A Guide to using strstr() in C/C++

Filed Under: C Programming
Strstr C

In this article, we’ll take a look at using the strstr() function in C / C++.

The strstr() function is very useful if you want to find out whether one string is a sub-string of another. It also gives us the pointer to the first match!

Due to this convenience, strstr() is used somewhat frequently in C, since it is a part of the C standard.


Basic Syntax of strstr() in C / C++

This function takes in two input strings search_string and target. Here, we will search the string search_string for the target pattern target.

NOTE: This function ignores the terminal ‘\0’ for both the strings

It returns a char* pointer to the first character of the first match, if found.

If target is not a sub-string of search_string, the returned value is NULL.

Also, it is defined in the <string.h> header file, so make sure that you include this header file first!

#include <string.h>

char* strstr(const char* search_string, const char* target);

Now, this description must be pretty clear to you. Let’s now look at some examples, to exactly see what happens.

Using strstr() in C / C++ – Some Examples

Let’s take a simple string “Hello from JournalDev”, and search for “JournalDev”. If this function works as expected, we’ll get a pointer to the first match character (“J”).

Let’s write our program first.

#include <stdio.h>
#include <string.h>

int main() {
    char* search_string = "Hello from JournalDev";
    char* target = "JournalDev";

    printf("Search String: %s\n", search_string);
    printf("Target Pattern: %s\n", target);

    char* result = strstr(search_string, target);

    if (result == NULL) {
        printf("Target pattern is not a substring!\n");
    }
    else {
        printf("Target pattern is a substring!\n");
        printf("First character of result = %c\n", *result);
        printf("The complete result string (result) = %s\n", result);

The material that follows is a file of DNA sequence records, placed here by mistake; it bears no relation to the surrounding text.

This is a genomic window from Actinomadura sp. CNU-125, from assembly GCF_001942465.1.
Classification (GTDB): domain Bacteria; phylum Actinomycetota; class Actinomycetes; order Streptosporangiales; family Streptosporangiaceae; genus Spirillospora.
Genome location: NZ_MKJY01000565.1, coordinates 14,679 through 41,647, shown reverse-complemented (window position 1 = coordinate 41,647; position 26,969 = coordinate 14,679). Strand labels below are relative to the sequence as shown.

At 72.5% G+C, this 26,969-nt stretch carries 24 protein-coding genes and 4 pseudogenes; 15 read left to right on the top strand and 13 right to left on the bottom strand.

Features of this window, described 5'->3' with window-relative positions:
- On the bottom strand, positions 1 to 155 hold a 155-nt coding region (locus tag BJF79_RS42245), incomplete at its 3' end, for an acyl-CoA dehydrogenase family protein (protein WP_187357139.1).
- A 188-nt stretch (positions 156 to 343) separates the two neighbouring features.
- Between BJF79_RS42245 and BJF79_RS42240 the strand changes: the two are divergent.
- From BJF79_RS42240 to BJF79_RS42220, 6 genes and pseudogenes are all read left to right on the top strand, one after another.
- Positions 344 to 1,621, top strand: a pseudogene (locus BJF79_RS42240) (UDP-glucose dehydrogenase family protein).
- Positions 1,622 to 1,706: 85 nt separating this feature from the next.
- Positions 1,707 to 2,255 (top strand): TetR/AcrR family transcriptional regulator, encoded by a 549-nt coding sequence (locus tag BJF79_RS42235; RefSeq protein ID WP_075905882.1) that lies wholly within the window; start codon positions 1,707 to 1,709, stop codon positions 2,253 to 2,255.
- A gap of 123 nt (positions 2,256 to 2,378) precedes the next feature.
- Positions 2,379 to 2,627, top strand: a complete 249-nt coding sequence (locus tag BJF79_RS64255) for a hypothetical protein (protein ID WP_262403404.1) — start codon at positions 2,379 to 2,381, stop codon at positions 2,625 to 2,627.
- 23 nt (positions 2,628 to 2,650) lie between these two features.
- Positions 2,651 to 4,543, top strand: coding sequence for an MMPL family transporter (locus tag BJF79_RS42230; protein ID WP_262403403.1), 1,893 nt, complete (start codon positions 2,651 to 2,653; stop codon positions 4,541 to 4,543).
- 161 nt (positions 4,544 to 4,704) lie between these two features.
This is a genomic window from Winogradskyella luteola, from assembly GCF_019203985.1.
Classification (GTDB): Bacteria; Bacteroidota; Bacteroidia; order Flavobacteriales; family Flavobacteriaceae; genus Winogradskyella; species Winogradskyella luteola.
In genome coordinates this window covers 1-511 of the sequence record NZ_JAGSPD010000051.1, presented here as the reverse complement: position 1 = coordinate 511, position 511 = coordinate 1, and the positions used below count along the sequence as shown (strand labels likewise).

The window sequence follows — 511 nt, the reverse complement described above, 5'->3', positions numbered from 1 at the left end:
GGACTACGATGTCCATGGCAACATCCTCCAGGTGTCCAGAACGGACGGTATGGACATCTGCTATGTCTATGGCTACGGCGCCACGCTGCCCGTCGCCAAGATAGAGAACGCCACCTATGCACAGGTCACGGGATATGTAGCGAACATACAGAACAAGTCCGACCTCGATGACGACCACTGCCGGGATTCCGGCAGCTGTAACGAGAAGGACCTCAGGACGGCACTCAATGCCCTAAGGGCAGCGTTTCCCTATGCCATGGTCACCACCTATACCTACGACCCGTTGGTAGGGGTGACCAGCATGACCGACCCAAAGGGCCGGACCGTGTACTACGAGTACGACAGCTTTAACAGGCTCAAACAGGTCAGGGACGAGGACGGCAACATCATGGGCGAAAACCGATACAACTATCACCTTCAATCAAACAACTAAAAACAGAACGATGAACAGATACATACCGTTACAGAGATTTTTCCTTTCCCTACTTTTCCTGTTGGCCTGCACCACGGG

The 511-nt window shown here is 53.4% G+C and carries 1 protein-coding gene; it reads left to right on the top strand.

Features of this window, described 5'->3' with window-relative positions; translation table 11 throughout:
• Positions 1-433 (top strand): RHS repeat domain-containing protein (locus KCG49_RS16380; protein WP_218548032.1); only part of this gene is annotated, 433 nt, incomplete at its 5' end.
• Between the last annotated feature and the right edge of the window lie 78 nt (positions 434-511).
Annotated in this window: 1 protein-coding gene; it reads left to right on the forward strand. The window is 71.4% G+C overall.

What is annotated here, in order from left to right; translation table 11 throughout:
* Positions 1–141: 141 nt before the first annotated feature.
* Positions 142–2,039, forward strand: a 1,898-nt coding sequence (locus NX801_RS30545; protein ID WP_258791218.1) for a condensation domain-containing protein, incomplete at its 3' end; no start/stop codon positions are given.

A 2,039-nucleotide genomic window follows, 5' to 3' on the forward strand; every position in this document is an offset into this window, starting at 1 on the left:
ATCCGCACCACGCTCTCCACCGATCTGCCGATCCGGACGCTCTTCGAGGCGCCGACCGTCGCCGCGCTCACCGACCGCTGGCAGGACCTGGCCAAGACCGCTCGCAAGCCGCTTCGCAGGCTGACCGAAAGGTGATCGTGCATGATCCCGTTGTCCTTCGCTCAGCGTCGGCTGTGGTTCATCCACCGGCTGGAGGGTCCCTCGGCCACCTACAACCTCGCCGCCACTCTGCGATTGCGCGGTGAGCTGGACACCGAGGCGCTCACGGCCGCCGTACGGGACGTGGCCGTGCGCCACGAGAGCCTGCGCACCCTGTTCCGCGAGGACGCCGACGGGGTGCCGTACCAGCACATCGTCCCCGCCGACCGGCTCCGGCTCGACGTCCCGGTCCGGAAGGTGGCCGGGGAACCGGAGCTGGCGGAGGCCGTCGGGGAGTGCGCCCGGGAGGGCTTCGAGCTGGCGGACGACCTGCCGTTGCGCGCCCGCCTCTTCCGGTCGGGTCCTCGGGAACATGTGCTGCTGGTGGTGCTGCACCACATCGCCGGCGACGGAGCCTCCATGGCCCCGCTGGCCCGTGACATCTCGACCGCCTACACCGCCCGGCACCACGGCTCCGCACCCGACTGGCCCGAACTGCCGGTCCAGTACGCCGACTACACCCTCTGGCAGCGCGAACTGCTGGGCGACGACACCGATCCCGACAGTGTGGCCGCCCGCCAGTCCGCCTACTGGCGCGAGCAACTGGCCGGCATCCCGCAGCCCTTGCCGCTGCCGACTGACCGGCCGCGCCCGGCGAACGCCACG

}

    return 0;
}

Output

Search String: Hello from JournalDev
Target Pattern: JournalDev
Target pattern is a substring!
First character of result = J
The complete result string (result) = JournalDev

Indeed, we get what we expected! strstr() finds out that “JournalDev” is a substring of “Hello from JournalDev”, and returns a pointer to the first match (“J”).

From there, we can simply print the rest of the string, which is a sub-string of the original (“JournalDev”)!

Now, let’s take another string, which is not a sub-string of the input.

#include <stdio.h>
#include <string.h>

int main() {
    char* search_string = "Hello from JournalDev";
    char* target = "Hi JournalDev";

    printf("Search String: %s\n", search_string);
    printf("Target Pattern: %s\n", target);

    char* result = strstr(search_string, target);

    if (result == NULL) {
        printf("Target pattern is not a substring!\n");
    }
    else {
        printf("Target pattern is a substring!\n");
        printf("First character of result = %c\n", *result);
        printf("The complete result string (result) = %s\n", result);
    }

    return 0;
}

Output

Search String: Hello from JournalDev
Target Pattern: Hi JournalDev
Target pattern is not a substring!

Since our target pattern is not a sub-string of the input, result will be NULL!

Hopefully, these examples make it pretty clear about what strstr() does.


Conclusion

In this article, we learned about using the strstr() function in C / C++. This function makes it easy to check if a string is a sub-string of another string, and also gives a pointer to the first match, if it exists!

References


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